Windows Communication Foundation (WCF) is one of the cornerstones of the .NET Framework 3.0. It consists of a large and foreboding set of classes that finally unify communication techniques between .NET components. If you ve worked with Web services or .NET remoting, then you ve got a headstart but you still have a lot to learn about WCF.
Service Oriented Architecture (SOA) is a hot buzzword these days, but precious few people thoroughly understand what it means. Software development is slowly evolving from an application-centric world into an era where data takes on a life of its own. If your skills aren t evolving along with it, you ll be left behind.
So how does one begin learning about complex new technologies and concepts such as WCF and SOA? I d suggest you start with a good book like Learning WCF by Michele Leroux Bustamante. Michele s writing style makes this otherwise hard-to-digest subject matter far more palatable. She has a way of covering the same material several times in different ways, adding new details and analysis each time to keep it fresh. This deeply engaging style had the effect of nailing the information solidly into my brain rather than the fuzzier feeling most books leave behind.
For example, Chapter 1 explains the basic concepts behind creating a WCF service, host, and client. Then you re presented with a lab section listing step-by-step instructions for creating these three assemblies in Visual Studio. Then these steps are reviewed to discuss why certain design decisions were made, what alternatives could have been chosen, and under what circumstances those alternatives might be better choices. So, in addition to the How-to instructions that most books provide, you also get the deeper Why, When, and Where analysis that others tend to lack.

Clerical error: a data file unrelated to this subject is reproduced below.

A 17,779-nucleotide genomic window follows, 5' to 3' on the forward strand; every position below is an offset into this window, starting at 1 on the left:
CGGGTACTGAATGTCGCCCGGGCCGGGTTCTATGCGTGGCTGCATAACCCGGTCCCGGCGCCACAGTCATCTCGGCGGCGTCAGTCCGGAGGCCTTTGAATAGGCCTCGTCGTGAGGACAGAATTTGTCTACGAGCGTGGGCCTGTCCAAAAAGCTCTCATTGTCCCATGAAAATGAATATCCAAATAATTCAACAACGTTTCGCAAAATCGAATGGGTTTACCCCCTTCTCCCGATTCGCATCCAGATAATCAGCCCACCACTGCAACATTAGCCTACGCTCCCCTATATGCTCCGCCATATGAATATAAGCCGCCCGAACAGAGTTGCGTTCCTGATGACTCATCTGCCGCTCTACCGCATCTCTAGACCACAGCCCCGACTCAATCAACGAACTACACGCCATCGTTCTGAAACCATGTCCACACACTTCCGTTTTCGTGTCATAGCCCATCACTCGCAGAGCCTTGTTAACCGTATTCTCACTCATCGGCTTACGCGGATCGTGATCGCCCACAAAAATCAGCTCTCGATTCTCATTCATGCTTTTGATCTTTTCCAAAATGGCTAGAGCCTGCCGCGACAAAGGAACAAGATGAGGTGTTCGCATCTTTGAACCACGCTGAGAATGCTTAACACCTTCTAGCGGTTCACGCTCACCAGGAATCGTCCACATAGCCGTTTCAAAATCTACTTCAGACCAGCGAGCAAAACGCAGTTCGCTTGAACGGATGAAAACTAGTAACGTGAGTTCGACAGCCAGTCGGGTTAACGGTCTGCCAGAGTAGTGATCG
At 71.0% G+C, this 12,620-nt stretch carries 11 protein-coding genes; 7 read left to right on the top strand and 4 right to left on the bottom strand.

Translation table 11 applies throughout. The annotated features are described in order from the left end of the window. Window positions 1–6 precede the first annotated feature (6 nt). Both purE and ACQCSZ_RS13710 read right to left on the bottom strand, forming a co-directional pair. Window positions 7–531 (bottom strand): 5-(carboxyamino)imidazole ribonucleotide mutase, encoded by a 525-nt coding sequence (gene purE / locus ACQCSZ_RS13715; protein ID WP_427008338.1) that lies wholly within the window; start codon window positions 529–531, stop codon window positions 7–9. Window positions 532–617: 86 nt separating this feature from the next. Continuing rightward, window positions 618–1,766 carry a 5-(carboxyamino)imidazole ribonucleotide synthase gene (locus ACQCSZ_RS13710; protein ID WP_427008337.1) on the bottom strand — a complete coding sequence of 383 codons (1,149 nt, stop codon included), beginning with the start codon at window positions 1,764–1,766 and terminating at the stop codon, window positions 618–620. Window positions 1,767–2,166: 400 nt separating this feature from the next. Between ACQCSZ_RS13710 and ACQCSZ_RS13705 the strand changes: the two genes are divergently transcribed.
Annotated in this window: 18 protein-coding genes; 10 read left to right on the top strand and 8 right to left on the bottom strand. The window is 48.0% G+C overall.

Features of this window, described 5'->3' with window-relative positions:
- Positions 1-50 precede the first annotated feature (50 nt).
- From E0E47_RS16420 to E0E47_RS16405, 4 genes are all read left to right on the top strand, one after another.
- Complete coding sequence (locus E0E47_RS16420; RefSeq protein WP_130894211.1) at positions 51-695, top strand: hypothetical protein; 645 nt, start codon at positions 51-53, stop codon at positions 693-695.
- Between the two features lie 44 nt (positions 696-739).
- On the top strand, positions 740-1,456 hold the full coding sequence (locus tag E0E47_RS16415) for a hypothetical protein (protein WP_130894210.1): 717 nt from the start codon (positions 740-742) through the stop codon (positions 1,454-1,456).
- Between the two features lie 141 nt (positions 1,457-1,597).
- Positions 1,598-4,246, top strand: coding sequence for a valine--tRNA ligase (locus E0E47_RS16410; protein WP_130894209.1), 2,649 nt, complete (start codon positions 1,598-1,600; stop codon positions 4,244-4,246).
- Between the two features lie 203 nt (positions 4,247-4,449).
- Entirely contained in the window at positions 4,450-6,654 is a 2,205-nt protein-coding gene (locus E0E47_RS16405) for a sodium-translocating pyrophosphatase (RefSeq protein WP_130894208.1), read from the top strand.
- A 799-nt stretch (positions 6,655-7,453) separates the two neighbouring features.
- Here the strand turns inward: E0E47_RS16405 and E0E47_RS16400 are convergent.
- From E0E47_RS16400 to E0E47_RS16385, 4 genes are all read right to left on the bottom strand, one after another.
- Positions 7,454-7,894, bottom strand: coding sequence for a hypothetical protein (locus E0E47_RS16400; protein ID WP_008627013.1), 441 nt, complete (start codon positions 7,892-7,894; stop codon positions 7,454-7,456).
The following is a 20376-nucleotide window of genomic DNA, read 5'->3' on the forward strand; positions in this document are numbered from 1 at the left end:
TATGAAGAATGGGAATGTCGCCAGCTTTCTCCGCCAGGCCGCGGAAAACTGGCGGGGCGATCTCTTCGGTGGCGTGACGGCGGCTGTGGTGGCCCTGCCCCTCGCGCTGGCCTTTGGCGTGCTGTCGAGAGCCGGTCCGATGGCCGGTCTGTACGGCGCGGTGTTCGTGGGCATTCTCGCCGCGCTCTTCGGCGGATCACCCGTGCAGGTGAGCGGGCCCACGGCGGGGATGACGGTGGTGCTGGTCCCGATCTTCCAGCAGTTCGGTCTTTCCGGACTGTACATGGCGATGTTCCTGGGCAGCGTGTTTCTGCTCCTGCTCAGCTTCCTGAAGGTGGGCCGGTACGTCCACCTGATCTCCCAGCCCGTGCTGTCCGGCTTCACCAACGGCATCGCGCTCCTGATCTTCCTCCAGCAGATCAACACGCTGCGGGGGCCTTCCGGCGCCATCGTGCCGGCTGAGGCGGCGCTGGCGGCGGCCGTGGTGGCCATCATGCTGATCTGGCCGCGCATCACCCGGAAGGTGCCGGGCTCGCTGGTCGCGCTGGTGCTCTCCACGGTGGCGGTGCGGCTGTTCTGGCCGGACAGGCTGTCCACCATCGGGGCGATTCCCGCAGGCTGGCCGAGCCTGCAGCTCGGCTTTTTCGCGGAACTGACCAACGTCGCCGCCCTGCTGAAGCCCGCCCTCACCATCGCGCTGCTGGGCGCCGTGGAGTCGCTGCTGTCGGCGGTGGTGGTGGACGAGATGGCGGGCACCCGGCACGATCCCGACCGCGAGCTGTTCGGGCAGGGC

Chapter 2 goes in-depth about contracts, protocols, and serialization. Chapters 3 and 4 discuss bindings and hosting, respectively. Chapter 5 dives into the deep topic of instancing and concurrency, which is an important concept to understand for all but the most trivial of WCF applications. Chapter 6 covers topics related to reliability, such as transactions, sessions, and queues. Security is the theme of Chapter 7, where various Internet and intranet security model options are examined along with a detailed dialogue about certificates. The book ends in Chapter 8 with a detailed analysis of exception handling, including SOAP faults, debugging, and useful error-handling strategies. Appendixes deliver WCF installation and set-up steps, as well as an overview of CardSpace.
With so much free development information available on the Web these days, it can be hard to justify the purchase of a programming book. However, when it comes to a topic as deep and complex as WCF, nothing short of a complete book will encompass the big picture all the way down to the technical details. It can be intimidating to start learning such a challenging new technology, and a good book like Learning WCF can make all the difference.
Steve C. Orr
Title: Learning WCF
Author: Michele Leroux Bustamante
Publisher: O Reilly
Page Count: 582